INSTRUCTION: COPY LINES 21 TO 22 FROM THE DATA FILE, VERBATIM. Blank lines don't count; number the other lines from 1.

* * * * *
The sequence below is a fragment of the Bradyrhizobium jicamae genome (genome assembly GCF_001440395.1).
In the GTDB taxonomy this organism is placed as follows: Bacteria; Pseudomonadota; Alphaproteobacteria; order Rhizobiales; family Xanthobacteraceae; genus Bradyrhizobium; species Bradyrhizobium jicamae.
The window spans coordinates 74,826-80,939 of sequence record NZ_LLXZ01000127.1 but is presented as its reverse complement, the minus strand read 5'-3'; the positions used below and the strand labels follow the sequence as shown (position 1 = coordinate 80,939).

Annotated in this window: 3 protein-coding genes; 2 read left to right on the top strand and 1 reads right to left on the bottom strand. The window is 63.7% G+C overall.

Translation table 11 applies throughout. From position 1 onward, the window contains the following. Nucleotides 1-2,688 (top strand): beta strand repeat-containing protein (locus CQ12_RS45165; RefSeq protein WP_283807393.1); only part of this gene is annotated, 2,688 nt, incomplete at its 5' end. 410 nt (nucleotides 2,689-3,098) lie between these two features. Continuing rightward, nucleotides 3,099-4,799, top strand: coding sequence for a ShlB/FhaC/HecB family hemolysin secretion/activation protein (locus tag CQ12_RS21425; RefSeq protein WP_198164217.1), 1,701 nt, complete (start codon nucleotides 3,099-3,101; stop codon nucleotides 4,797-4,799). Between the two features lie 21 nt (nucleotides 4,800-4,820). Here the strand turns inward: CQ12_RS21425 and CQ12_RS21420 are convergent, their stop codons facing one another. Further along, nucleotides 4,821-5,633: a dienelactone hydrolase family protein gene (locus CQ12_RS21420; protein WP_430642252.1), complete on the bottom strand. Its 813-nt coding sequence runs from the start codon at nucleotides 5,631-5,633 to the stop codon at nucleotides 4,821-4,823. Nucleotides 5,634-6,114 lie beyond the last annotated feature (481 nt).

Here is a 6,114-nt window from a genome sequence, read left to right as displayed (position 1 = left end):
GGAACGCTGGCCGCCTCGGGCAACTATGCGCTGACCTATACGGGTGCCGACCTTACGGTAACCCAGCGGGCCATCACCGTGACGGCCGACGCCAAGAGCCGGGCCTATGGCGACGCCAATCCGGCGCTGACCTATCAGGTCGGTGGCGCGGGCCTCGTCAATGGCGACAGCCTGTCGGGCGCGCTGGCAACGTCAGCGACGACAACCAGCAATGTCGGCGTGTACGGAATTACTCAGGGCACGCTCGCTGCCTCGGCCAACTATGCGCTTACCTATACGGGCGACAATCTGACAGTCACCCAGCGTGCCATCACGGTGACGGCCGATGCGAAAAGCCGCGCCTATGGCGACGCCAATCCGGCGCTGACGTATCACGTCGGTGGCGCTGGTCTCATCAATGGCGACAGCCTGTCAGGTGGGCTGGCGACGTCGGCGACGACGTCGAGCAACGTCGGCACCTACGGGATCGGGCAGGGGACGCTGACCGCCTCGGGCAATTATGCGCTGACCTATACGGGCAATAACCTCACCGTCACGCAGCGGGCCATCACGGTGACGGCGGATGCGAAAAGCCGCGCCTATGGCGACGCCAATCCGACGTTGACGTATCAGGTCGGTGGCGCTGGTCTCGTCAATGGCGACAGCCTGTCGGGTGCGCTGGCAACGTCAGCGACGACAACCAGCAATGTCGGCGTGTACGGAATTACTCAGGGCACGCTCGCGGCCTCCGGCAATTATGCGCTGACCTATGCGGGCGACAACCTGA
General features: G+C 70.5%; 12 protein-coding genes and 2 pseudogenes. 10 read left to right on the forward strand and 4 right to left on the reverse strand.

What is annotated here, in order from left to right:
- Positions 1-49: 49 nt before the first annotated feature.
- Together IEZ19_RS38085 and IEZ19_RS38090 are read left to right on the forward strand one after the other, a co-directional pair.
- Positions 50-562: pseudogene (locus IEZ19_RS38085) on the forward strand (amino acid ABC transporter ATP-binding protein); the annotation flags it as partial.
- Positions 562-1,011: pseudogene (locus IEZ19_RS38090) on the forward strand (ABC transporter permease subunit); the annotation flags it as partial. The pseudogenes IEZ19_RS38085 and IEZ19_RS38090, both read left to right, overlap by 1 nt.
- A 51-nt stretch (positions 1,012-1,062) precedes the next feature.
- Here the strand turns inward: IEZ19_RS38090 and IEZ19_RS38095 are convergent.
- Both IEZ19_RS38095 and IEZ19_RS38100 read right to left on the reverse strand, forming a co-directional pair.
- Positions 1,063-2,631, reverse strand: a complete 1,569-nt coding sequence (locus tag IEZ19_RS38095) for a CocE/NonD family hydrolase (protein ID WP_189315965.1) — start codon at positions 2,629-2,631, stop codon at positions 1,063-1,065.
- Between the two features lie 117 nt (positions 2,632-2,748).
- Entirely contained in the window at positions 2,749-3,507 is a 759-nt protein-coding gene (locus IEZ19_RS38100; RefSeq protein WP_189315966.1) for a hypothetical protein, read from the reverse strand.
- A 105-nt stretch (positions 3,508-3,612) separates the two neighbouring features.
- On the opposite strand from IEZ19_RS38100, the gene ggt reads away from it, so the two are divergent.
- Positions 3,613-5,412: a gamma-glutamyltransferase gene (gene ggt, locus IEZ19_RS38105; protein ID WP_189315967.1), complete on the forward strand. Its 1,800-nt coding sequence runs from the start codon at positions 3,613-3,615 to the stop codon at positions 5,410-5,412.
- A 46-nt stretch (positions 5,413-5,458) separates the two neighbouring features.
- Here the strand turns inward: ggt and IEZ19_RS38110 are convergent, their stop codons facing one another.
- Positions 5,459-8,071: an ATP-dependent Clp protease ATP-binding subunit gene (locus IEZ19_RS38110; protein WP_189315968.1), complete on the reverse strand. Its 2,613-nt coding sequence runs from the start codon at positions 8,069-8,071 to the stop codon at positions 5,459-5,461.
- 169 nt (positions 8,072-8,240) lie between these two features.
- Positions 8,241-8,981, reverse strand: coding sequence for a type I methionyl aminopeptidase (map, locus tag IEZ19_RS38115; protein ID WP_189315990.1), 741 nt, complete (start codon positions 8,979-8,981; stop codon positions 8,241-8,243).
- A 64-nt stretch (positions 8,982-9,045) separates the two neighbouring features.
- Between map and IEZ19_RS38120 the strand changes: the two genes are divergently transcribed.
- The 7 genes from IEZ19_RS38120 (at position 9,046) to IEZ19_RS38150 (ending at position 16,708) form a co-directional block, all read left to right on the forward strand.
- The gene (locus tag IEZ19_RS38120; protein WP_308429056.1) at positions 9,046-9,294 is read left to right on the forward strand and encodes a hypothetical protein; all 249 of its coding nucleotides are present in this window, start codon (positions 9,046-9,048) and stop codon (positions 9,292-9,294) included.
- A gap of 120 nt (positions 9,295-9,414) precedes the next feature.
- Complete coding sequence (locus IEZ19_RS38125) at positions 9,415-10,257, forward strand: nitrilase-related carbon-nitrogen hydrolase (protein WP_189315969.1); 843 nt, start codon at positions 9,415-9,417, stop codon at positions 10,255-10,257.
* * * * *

- On the opposite strand from IEZ19_RS38100, the gene ggt reads away from it, so the two are divergent.
- Positions 3,613-5,412: a gamma-glutamyltransferase gene (gene ggt, locus IEZ19_RS38105; protein ID WP_189315967.1), complete on the forward strand. Its 1,800-nt coding sequence runs from the start codon at positions 3,613-3,615 to the stop codon at positions 5,410-5,412.